Here we get slightly involved in the Palestine/Israeli conflict, and we get to see the world through the eyes of an Egyptian police detective, Yusuf Khalifa (who is also the main character in other novels by the same author), and through the eyes of a Palestinian journalist Layla, who is trying to do right by her father, who has been slained many years ago right in front of her. And through the eyes of an Israeli policeman, Arieh Ben-Roi, a slight overweight man who has suffered greatly as well when his fiancé was killed just a few years ago by the Palestinians.
The book is truly amazing, and I'm glad I have read it. Once you get past the first 100 or so pages, the pace is really fast and furious, the plot keeps thickening and the twists and turns keep coming faster than you can anticipate them. It is more than just a mystery, it is a real thriller.
It reads like the popular Dan Brown books, especially the Da Vinci Code, but I think this one is even better. I also got a hint of James Rollins (another favorite author of mine), and I even get a flash of Indiana Jones along the times.
All in all, I have to heartily recommend this book. It's great, it reads well, it has relatively short chapters which keep the attention going, and it gives you a glimpse of a few worlds that we are usually not privy to.
Right now you can find the book in paperback and Kindle editions. There are also the hardcover and audio versions available from third party sellers at Amazon. When you click through, you can choose the version that suits you most.
You Will Enjoy Reading The Last Secret Of The Temple If You
* Enjoy reading archaeological themed novels
* Love history
* Have fun solving riddles
* Love fast paced books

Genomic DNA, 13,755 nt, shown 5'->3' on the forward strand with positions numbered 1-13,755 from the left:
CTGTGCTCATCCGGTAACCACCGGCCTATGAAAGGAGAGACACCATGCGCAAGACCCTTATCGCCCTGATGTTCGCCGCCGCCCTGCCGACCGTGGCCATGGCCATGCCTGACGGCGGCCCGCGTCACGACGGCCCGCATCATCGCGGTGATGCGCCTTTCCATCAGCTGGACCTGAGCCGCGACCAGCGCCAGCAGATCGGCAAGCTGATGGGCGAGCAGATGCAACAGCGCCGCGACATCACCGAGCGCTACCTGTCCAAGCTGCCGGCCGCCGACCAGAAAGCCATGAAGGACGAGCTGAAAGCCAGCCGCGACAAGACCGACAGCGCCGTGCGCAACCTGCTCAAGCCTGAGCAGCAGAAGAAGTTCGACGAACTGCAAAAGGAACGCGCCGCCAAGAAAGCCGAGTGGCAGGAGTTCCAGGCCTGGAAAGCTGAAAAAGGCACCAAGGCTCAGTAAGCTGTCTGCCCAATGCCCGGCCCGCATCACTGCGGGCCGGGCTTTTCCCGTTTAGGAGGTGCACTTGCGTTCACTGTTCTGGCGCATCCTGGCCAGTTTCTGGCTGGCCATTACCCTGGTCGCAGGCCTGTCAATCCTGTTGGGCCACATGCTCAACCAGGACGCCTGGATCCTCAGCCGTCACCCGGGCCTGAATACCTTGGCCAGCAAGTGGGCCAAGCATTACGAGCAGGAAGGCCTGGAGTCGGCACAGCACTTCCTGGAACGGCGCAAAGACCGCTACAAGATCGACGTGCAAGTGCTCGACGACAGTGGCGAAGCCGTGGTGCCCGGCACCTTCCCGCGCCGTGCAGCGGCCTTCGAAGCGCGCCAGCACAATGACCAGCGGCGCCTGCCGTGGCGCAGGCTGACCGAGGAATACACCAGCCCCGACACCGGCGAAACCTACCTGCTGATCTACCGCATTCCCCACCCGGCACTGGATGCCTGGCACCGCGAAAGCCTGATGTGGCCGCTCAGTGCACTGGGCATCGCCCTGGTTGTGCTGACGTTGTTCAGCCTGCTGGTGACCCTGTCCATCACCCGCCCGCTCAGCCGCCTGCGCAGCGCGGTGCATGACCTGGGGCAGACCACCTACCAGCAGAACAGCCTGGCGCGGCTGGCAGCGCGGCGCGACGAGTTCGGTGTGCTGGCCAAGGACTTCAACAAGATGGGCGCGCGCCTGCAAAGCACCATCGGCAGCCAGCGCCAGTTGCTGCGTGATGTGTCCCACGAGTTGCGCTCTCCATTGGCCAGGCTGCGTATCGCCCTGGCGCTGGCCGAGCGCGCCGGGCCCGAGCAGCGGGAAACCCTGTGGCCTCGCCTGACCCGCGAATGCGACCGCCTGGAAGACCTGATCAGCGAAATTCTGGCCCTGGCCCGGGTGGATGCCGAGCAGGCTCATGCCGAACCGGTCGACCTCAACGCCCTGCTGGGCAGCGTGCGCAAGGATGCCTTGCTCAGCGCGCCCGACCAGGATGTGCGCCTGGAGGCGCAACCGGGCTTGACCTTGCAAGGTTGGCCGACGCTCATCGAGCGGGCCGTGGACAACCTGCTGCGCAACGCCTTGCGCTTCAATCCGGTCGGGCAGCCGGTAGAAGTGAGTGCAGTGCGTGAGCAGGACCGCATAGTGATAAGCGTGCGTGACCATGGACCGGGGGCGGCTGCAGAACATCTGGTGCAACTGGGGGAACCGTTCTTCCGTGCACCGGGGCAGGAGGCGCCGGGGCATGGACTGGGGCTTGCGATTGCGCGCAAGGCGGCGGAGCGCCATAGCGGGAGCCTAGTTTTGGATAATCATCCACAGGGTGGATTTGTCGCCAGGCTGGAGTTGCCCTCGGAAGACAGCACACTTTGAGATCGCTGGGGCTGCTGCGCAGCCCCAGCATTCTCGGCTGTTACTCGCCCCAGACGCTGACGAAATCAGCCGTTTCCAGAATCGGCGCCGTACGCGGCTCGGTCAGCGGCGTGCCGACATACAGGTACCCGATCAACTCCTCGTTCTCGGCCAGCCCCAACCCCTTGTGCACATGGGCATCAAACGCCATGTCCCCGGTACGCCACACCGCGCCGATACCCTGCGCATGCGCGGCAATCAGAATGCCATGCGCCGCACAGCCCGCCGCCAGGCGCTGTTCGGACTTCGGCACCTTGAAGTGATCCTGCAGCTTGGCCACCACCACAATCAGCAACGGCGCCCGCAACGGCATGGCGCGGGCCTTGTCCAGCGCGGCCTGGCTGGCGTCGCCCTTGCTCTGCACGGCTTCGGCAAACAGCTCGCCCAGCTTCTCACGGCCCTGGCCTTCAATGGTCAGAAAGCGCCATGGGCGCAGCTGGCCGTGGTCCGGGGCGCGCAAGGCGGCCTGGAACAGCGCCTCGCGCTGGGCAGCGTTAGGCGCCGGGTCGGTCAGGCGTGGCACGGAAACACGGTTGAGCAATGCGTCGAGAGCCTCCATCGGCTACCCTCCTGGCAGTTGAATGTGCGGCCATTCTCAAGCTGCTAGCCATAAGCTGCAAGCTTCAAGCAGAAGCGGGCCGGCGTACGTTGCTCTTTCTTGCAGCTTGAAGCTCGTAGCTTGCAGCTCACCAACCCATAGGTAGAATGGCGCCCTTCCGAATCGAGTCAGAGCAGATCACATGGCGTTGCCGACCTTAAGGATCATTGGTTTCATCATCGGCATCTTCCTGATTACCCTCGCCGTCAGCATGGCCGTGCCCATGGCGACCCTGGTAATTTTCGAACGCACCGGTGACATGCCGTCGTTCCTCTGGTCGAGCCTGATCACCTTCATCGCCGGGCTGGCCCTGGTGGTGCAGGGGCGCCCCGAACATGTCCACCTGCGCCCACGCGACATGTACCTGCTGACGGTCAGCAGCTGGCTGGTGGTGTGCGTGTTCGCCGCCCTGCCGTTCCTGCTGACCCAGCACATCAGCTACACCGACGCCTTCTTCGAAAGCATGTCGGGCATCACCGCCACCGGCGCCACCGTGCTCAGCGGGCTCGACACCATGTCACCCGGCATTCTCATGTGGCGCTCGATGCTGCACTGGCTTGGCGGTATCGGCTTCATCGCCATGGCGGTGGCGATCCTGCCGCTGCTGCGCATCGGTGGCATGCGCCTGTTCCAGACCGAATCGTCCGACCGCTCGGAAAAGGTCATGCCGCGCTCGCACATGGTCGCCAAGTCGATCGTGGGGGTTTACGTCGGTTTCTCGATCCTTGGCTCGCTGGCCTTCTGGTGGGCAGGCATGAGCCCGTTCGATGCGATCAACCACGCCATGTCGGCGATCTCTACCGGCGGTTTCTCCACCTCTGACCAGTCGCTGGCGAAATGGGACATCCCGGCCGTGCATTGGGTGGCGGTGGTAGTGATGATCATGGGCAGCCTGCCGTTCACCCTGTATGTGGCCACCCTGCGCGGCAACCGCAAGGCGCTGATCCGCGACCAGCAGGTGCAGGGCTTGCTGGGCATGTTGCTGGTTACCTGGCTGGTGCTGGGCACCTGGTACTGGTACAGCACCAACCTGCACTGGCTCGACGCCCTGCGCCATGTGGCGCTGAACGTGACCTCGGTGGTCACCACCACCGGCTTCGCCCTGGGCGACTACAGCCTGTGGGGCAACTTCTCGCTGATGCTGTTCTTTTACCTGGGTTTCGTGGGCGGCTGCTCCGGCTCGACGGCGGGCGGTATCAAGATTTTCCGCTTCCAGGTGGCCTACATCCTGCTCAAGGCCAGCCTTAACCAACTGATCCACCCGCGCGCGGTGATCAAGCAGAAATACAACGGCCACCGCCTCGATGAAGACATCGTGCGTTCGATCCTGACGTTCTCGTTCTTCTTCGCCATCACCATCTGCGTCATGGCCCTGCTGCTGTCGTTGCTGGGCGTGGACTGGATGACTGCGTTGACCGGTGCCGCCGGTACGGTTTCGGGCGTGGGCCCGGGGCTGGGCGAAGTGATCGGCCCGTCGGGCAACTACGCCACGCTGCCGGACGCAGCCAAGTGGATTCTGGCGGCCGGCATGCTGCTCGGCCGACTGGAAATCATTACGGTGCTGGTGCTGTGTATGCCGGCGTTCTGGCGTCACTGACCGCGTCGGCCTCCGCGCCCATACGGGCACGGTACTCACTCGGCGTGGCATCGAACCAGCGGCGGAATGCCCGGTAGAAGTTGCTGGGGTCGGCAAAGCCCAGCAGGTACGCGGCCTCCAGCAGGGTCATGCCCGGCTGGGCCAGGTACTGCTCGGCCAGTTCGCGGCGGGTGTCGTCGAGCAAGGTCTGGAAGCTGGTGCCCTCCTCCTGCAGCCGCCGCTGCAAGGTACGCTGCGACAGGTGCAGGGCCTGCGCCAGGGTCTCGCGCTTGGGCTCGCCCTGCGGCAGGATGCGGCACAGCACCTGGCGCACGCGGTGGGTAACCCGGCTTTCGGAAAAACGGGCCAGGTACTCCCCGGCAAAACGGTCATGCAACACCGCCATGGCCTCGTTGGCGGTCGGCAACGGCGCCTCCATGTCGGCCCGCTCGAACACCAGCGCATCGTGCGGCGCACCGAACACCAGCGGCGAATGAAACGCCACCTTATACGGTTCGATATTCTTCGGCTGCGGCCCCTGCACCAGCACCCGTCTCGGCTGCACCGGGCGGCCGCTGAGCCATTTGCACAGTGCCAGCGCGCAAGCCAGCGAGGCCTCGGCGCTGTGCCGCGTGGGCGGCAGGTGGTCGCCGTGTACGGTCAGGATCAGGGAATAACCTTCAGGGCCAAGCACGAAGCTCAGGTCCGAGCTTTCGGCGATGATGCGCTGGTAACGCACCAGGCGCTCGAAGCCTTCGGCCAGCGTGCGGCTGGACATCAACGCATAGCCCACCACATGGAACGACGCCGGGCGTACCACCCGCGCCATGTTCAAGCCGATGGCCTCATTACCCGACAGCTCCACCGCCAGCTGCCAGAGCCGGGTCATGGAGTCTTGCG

* Prefer thrillers to cozies
* Love reading about finding Nazi treasures and bringing them to light
* Enjoy reading political themed books dealing with international crises
About Paul Sussman, The Author Of The Last Secret Of The Temple
First the bad news. Paul Sussman passed away in 2012 suffering from a ruptured aneurysm. He was born in 1968 and during his lifetime he wrote 4 archaeological mystery novels:
* The Lost Army of Cambyses in 2002 (the book I am currently reading)
* The Last Secret Of The Temple in 2005 (the book reviewed above)
* The Hidden Oasis in 2009
* The Labyrinth of Osiris in 2012, published just after to his death.
He was also an archaeologist and The Independent wrote about his novels as being "the intelligent reader's answer to the Da Vinci Code".
More Great Archaeological Mysteries
More archaeological mystery novels to catch up to
The Elizabeth Peters Novels
with the Amelia Peabody mysteries
When it comes to archaeological mysteries, the first name that usually pops into our minds is Elizabeth Peters, with her famous Amelia Peabody series. I have read them all and they are great if you like books with archaeological stories and cozy mysteries. They are not hardcore thrillers like the book I reviewed above. You won't find descriptions of gruesome killings that are rated PG 15. You'll find an enchanting character, great mysteries that will delight your heart and senses.